The Tata Sons' chief said that world's reliance on China for sourcing goods will reduce, and India will definitely have an opportunity to participate.
Tata Sons chairman N Chandrasekaran on Thursday said the world's dependency on China as the single sourcing market will reduce in the post-coronavirus future, which presents an opportunity for India.
Speaking at the $110-billion group's cash cow TCS' annual general meeting -- the first shareholder meet to be conducted virtually because of the COVID-19 crisis -- Chandrasekaran said the technology world is moving to work from home (WFH) and the country's largest software exporter will also follow the trend.
The coronavirus pandemic, which originated in China, has forced companies the world over to rethink their reliance on the Chinese supply chain.
Simultaneously, the constant flaring up of trade tensions has also meant that the world cannot depend on a single market.
"The opportunity does exist (for India). It is not only a question of a shift, but that of dependency on a single market which will reduce. India will definitely have an opportunity to participate," Chandrasekaran said, replying to a shareholder query.
He added that TCS has presence in China along with 50 other countries and uses its employees there for both domestic projects and also to deliver work globally.
With many shareholders keen to know about the benefits of working from home, Chandrasekaran said at present it is about expenditure in making the shift.
He also made it clear that the post-coronavirus future will see a larger number of people working from home.
Replying to queries centred on media reports of only 25 per cent of employees working from its offices, he called it a "guesstimate", saying a specific number cannot be given, but directionally, it is clear that the staff's reliance on working from development centres will reduce.
"We are seeing this as a trend and making significant investments," he said, adding it is not just about connectivity and computer peripherals, but also about ensuring that all the necessary protocols on the security front are followed.
There was also a revenue loss because of the shift and the same has been absorbed in the March quarter, he said.
In his presentation to shareholders earlier, TCS chief executive officer and managing director Rajesh Gopinathan said 96 per cent of the over 4.5 lakh employees of the company are now working from home and the productivity, both from deadlines and quality perspective, has not been impacted.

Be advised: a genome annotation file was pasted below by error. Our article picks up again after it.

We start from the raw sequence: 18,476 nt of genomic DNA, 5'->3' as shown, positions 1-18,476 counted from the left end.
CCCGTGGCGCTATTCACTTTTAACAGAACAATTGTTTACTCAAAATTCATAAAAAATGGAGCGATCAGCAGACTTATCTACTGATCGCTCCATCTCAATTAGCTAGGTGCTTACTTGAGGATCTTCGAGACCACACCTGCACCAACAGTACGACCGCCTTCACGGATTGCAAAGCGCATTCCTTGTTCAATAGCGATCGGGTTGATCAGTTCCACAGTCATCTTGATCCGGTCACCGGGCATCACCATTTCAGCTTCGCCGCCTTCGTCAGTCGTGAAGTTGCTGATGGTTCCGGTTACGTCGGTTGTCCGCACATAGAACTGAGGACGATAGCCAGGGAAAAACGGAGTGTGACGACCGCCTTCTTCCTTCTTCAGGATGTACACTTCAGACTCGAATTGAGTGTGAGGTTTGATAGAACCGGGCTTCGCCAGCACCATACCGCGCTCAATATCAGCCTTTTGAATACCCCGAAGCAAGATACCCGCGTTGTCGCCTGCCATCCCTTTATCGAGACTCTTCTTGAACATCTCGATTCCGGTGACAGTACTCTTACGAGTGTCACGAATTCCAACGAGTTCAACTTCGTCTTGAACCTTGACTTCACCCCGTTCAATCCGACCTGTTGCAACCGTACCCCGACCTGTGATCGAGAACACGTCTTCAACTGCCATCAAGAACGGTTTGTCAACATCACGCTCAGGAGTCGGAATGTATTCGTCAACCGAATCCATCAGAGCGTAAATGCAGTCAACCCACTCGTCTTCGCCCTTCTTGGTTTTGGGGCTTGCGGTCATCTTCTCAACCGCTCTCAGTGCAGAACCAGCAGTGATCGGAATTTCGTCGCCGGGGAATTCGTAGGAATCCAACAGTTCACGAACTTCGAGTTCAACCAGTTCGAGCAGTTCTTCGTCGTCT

Chandrasekaran said over the last few months since the onset of the crisis, the company has moved all its engagement processes with employees and shareholders online. It is also conducting virtual townhalls and off-sites for employees.
On the business front, he said the last two months have seen intense deal negotiations and closures as well, but declined to give a clear answer on pricing power.
Its largest revenue segment of banking, financial services and insurance (BFSI) is doing "fine" with lots of deals and negotiations over the last two months, and the company does not anticipate any shock from that segment, Chandrasekaran said.
He said the healthcare and pharma segment, where TCS has a presence, will grow in the current period.
Replying to queries on acquisitions, he said the company will be very selective and will not acquire only for expanding its revenue. Synergies are very important while assessing a deal, he added.
From a domestic perspective, he said the contraction in GDP growth will not impact its turnover because of the low reliance on revenues from India.
Only up to 2 per cent of BFSI revenues comes from India, he noted.
He said TCS has not invested in any electoral bonds in FY20 and the investments were done only in the previous fiscal year.
On the COVID-19 relief front, Chandrasekaran said TCS has built a hospital in Kerala and installed beds and wards in hospitals in Mumbai, adding that lack of land means it cannot build a new facility in the financial capital.
Photograph: Danish Siddiqui/Reuters